Only independent or blacksploitation, or foreign-made films really take a look at these serious inequities which are being reinforced with every single piece of media we watch, read or listen to.

Then you look at the history.

This nation was built by imperialist Anglo slaveholders who wished to be free from persecution. They slaughtered most of an indigenous population of unique cultures to create their own utopia.

The system was set up for the benefit of these first immigrant men and all others were marginalized. It has been less than a century since even women could actually vote in our government. Not to mention the Civil Rights movement and Chicano movements, whose gains can still be counted in small victories, later infringed upon anyway. We locked up thousands of U.S. citizens of Japanese ancestry during the WWII. We’ve swept aside treaties with Native American peoples pretty much at whim for out entire history as a nation.

Reading something so blunt strikes many people as odd, or wrong in some way, but I am not naive. Call it conspiracy or consciousness, adversarial nature or awareness, it doesn’t matter much.

This is reality.

Which is not to say it is not to say change isn’t coming. We should consider these failings as lessons we can build on. The only real failure would be letting the status quo continue and these gains taken back and forgotten.

This is not meant to blame anyone directly, it is simply the system that has been set up and complied with by everyone. Some are simply unaware of what they are doing,

The system is incredibly insidious because of the subconscious delivery of these messages. Anyone not taking the time to deconstruct them might overlook their significance. They might just be pictures on a wall. But that is only on the surface.

Everyone should take a second to look around, analyze their surroundings. They must actually think about the pictures, literature and other messages they are constantly fed.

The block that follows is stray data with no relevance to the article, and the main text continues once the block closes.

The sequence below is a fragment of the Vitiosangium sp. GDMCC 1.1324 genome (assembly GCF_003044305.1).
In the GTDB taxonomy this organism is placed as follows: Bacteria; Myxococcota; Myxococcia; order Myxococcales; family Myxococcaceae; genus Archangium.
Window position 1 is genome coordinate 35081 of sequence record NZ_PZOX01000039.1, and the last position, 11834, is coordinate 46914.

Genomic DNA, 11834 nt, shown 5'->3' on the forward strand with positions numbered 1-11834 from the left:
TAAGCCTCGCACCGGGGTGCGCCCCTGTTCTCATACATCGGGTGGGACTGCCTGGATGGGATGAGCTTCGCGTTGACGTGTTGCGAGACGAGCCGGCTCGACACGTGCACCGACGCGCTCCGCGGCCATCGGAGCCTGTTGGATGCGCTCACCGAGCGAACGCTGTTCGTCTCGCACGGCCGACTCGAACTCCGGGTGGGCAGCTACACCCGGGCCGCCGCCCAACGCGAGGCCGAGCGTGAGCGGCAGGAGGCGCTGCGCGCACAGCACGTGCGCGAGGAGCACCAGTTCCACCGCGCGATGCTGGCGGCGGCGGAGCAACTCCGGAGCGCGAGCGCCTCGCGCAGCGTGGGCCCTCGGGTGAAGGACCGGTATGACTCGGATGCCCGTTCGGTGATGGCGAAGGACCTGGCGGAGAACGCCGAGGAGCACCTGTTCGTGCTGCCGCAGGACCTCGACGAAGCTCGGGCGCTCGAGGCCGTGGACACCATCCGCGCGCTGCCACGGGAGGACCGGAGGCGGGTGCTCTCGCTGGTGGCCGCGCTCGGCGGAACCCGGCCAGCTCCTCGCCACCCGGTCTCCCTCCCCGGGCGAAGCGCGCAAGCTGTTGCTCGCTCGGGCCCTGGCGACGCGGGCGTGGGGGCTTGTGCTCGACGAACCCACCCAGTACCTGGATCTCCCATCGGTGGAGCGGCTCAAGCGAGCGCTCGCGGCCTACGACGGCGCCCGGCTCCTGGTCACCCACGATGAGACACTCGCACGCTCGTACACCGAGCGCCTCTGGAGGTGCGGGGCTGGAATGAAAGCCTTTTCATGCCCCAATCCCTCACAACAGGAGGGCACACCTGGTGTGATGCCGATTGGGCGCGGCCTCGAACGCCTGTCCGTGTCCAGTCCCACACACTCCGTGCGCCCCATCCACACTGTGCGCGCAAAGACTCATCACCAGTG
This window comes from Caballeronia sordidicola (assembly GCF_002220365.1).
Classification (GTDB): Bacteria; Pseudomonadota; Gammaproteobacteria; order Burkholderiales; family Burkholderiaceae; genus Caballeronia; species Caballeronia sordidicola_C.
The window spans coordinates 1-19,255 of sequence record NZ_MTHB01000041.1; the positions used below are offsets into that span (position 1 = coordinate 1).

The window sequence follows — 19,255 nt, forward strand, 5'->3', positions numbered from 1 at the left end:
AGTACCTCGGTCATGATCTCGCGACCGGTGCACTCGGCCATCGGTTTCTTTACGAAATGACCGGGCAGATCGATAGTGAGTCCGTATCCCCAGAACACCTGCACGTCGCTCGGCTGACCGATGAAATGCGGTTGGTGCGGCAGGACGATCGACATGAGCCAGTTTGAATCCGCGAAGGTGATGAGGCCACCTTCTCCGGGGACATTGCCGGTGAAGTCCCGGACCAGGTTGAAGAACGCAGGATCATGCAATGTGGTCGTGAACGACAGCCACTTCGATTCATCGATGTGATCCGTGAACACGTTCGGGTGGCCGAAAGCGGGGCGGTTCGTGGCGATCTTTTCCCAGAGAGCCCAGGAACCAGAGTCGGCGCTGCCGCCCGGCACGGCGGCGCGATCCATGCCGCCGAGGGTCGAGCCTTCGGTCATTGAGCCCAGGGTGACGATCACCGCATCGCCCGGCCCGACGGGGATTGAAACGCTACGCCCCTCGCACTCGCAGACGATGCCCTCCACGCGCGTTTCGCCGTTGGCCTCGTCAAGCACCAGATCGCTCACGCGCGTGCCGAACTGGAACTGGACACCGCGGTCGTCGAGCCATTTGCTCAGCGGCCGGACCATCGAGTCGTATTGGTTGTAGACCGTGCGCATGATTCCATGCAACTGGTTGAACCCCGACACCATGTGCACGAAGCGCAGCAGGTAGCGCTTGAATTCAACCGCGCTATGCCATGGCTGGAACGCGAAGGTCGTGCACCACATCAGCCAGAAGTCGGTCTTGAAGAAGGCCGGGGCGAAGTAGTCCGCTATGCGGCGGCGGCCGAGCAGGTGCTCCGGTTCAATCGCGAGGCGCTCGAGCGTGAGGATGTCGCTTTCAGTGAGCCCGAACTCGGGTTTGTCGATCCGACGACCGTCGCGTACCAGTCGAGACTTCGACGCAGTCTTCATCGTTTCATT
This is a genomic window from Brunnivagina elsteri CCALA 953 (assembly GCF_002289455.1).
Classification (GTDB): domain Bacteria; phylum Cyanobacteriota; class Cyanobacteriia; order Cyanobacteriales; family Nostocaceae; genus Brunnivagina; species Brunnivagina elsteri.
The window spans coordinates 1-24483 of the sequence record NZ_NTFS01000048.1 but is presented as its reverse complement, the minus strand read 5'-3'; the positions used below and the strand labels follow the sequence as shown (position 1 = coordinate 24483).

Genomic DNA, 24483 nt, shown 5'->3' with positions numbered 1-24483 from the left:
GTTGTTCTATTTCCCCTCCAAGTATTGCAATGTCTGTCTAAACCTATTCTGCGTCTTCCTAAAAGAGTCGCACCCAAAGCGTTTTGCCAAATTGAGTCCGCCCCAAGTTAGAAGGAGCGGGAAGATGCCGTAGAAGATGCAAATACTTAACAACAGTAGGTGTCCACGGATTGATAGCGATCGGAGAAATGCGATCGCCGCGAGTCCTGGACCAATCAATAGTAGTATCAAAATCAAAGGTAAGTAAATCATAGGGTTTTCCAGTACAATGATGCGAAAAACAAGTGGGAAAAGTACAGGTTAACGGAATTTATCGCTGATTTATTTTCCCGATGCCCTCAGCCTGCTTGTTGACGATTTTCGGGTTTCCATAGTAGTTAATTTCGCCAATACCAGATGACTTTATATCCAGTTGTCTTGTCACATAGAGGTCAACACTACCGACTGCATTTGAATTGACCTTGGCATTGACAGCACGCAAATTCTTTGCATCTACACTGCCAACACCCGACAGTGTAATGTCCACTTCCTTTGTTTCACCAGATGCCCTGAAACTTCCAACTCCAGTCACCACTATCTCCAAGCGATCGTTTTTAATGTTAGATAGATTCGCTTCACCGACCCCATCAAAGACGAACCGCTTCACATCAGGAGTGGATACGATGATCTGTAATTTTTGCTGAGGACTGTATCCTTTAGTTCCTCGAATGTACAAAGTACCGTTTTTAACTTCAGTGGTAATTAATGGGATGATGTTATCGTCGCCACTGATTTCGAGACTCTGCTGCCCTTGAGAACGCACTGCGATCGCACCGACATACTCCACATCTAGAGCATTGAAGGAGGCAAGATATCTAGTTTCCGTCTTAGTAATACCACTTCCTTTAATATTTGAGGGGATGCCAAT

These messages are not there  by accident.

People in power write the policies that create these messages. Not being aware of their impacts is no excuse. Being aware of them and continuing to comply with them only continues the cycle of oppression.

When you only see good things happening to White people, and people of color being portrayed negatively, you don’t have to be racist, you’re just judgmentally socialized.

It becomes a structural part of your psyche. You don’t have to know it to be the truth, it just is. The same way the military trains you to do things without question, children are being raised with preconceived notions that will rule their lives.

We are all just people, with the same problems, the same successes, the same capabilities. We must show that in everything we do if we wish to see a change. Simply overlooking things so innate as movies, literature and  can undermine a whole generation.

There are only so many times I can say this.

Be conscious. Deconstruct your world. Build it anew. Build it better.

Which all comes back to the movements, whether it is Occupy or Decolonize, I think there is room for both.

They are separate ideals with overlapping concerns. If you are mindful that there are other groups working towards the same goals, cooperation can be used to build both movements, creating a strengthened base while maintaining diversity of thought.

There is long-standing mistrust and issues between those who have been working for specific causes, especially those of color, and the newcomers to the Occupy movement specifically.

The Occupy movements are a larger forum though, Decolonize concerns are directed and specific, combining them and spreading awareness is key to the success of both.

We must work together to make process real.

On What I Learned – The Conclusion

The Preamble

Hundreds of people signed a large copy of the preamble of the United States Constitution as part of the mass action for Occupy the Rose Parade in Pasadena, CA on Jan. 2.